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“De facto” segregation in the modern day

The international community’s views on human rights and the United States.

Elizabeth Kaiser graphic

Elizabeth Kaiser graphic

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Though some countries within the international community view the United States as a leader in human rights, others are starting to question if the U.S. is actually violating some of those rights. In recent years, the modern-day de facto segregation, or segregation by law, in the U.S. has started to attract the international community’s attention. Many rules and regulations that have been put in place in the U.S. also perpetuate types of discrimination, and this creates many issues within our society.

Dr. Travis Nelson, associate professor of political science and department chair of social sciences, teaches a course entitled International Human Rights. Nelson said that the course starts by examining a document from the United Nations called the Universal Declaration of Human Rights. This doctrine is the most highly translated document in the world, being translated in 298 languages, and serves as a constitution of sorts for the international community. Nelson’s class talks about how this document is viewed by many as western-biased and discusses its clear lack of mention of gender and sexuality.

This doctrine holds thirty articles with both very general and oddly specific rules about what standards the international community should be held to. It is clear, though, that because of anarchy within the international system and the lack of a central government, these rules are not always being enforced, especially not in the great powers. 

According to Article I, “all human beings are born free and equal in dignity and rights. They are endowed with reason and conscience and should act towards one another in a spirit of brotherhood.”

It can be argued that the U.S. violates this article in that not all human beings are born free and equal. If you are born a female, you are not born equal because you will most likely face the wage gap. If you are born a person of color, you are not born equal because education and careers may be harder to obtain due to unconscious bias. The U.S. prides itself on being the “land of the free,” but how much freedom does it really offer?

Article III states that “[e]veryone has the right to life, liberty and security of person,” but with the current rise in police brutality in the U.S., the international community is starting to question if everyone is truly being granted the right to “security of person.”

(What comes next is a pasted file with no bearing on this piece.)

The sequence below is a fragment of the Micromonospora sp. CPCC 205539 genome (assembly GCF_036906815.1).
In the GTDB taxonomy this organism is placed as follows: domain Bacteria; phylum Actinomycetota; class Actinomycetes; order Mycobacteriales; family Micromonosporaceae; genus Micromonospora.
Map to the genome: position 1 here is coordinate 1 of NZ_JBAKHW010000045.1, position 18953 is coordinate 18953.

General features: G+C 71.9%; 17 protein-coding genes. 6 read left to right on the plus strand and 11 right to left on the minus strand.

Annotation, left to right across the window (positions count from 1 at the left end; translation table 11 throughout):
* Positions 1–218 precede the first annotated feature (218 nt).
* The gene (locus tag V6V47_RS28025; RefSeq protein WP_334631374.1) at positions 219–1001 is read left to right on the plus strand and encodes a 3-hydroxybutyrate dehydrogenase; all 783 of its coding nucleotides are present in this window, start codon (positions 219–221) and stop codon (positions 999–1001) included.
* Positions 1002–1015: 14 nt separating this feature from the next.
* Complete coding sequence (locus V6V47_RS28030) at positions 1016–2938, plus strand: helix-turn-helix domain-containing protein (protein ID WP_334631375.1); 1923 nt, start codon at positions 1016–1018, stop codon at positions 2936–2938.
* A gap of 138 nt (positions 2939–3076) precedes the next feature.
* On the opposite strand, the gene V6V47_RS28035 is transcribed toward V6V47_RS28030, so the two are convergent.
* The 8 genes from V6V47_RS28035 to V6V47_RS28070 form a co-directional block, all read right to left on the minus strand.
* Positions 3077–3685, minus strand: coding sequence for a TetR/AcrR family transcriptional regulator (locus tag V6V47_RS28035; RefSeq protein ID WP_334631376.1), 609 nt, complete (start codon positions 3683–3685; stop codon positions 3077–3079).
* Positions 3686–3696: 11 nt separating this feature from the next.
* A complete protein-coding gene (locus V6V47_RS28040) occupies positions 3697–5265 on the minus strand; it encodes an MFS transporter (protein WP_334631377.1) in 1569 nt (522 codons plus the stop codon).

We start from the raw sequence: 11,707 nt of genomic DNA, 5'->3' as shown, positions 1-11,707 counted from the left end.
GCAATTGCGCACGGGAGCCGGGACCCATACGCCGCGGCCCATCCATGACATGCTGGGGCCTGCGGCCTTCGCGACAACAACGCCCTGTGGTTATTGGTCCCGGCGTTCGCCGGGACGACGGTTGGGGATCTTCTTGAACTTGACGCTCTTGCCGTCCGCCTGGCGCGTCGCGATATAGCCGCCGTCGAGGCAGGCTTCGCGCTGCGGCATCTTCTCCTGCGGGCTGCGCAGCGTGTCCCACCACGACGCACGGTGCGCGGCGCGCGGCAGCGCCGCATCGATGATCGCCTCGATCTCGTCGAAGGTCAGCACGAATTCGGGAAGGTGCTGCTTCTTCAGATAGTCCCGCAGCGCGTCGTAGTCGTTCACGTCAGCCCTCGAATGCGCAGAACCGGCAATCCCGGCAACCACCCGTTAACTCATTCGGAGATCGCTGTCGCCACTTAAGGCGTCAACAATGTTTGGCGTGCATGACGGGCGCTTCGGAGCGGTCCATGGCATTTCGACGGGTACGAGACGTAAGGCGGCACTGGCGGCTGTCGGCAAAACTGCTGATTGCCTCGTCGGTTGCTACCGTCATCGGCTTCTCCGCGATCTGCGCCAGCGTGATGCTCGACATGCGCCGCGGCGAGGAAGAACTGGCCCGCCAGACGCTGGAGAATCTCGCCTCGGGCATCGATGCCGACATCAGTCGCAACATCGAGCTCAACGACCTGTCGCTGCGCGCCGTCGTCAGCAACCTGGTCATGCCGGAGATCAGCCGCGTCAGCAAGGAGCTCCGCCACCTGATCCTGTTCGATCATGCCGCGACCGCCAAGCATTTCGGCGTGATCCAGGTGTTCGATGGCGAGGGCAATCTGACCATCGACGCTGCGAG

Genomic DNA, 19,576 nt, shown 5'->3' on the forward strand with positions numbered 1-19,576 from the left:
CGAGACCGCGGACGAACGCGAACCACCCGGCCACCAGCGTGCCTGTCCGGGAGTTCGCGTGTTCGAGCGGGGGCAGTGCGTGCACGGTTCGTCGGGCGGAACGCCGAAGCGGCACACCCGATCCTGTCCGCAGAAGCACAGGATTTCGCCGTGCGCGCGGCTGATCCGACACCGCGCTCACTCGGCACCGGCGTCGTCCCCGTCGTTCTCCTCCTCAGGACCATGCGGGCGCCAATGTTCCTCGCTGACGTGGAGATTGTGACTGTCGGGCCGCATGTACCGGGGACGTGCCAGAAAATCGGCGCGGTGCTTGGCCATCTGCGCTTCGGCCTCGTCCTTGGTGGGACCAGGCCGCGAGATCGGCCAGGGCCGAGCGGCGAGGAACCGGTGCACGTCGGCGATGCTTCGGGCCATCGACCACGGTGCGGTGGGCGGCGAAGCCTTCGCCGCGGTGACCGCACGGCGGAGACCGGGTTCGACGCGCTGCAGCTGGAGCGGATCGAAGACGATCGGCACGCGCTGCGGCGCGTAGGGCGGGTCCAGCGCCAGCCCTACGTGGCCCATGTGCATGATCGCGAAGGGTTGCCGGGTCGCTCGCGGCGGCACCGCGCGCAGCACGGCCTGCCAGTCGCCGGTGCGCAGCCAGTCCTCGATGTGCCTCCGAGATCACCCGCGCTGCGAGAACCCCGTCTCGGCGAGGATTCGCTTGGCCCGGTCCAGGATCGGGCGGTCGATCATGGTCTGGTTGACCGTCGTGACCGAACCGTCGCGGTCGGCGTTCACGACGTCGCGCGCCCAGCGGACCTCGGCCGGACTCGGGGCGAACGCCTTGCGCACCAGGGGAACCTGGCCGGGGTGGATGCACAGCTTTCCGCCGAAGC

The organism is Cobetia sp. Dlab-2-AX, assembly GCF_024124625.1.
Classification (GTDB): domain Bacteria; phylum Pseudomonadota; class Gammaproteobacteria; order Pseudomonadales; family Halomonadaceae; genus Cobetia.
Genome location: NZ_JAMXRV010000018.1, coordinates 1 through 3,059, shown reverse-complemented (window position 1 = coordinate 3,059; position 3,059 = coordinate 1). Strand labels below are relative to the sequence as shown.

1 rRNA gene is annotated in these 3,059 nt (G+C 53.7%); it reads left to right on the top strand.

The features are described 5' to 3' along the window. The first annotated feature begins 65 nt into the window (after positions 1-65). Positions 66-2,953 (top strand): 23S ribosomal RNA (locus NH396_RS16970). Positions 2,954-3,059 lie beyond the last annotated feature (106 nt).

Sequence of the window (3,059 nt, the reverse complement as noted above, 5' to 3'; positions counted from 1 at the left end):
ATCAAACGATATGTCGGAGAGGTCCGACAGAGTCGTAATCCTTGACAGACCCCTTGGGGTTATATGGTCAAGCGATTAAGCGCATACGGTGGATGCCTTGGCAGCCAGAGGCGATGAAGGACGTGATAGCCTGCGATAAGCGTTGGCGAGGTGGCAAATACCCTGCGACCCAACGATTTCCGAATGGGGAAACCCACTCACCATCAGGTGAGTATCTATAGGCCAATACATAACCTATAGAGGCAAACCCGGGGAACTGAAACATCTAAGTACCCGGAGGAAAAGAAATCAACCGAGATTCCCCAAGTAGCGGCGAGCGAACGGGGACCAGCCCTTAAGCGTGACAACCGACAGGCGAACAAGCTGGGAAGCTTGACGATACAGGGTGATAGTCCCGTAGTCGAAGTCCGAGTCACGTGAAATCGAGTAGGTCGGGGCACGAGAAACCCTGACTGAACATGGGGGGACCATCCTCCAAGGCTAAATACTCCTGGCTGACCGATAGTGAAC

According to Reuters, a UN working group said, “Police killings of black people in the United States are reminiscent of lynchings[,] and the government must do far more to protect them.”

This idea can go along with violating Article V, “No one shall be subjected to torture or to cruel, inhuman or degrading treatment or punishment,” and Article IX,  “No one shall be subjected to arbitrary arrest, detention or exile.”

In an article released by the United Nations Human Rights Office of the High Commissioner, it is stated that “‘[a]ny unnecessary, excessive or otherwise arbitrary use of force by law enforcement officials is incompatible with the absolute prohibition of cruel, inhuman or degrading treatment.’” 

The U.S. government needs to reconsider its criminal justice system and start thinking in the interest of all its citizens.

Race is not the only form of de facto segregation that the U.S. uses. There are many other factors to consider, like capital punishment, gun violence, male circumcision, classism and even culture. Dr. Claudine Pied, assistant professor and program coordinator of the sociology department, said that the U.S. needs to consider the role of culture and how we discuss it in order to talk about segregation on all levels.

Pied said that discussion of culture can often lead people into thinking that cultural differences lead to segregation, and in recent years, the U.S. has let this happen. In her course, Life and Culture in the United States, Pied covers a section on gated communities. Within this section, she discuses the idea of “niceness.” Niceness, Pied said, is often times used as a codeword, meaning white, middle-class and straight. This idea pushes segregation to the forefront. People look for gated communities that house others who are like them, and this makes them feel safe. The issue this leads to, though, is an underlying fear within the community of those outside the walls, and thus leading to a sort of structural racism and/or classism, ending in segregation.

Classism can also lead to economic segregation, as well. Pied said that it is obvious that the more money someone has, plus the more power they have, the greater access they will have to goods and services. This includes housing, healthcare and jobs. These factors all lead to gaps and inequalities within our society. 

It is clear that there are still many issues related to segregation and inequalities to overcome in the U.S., though progress is slowly being made. With the change in political climate, the international system continues to keep a close eye on the notable actions of the United States.

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“De facto” segregation in the modern day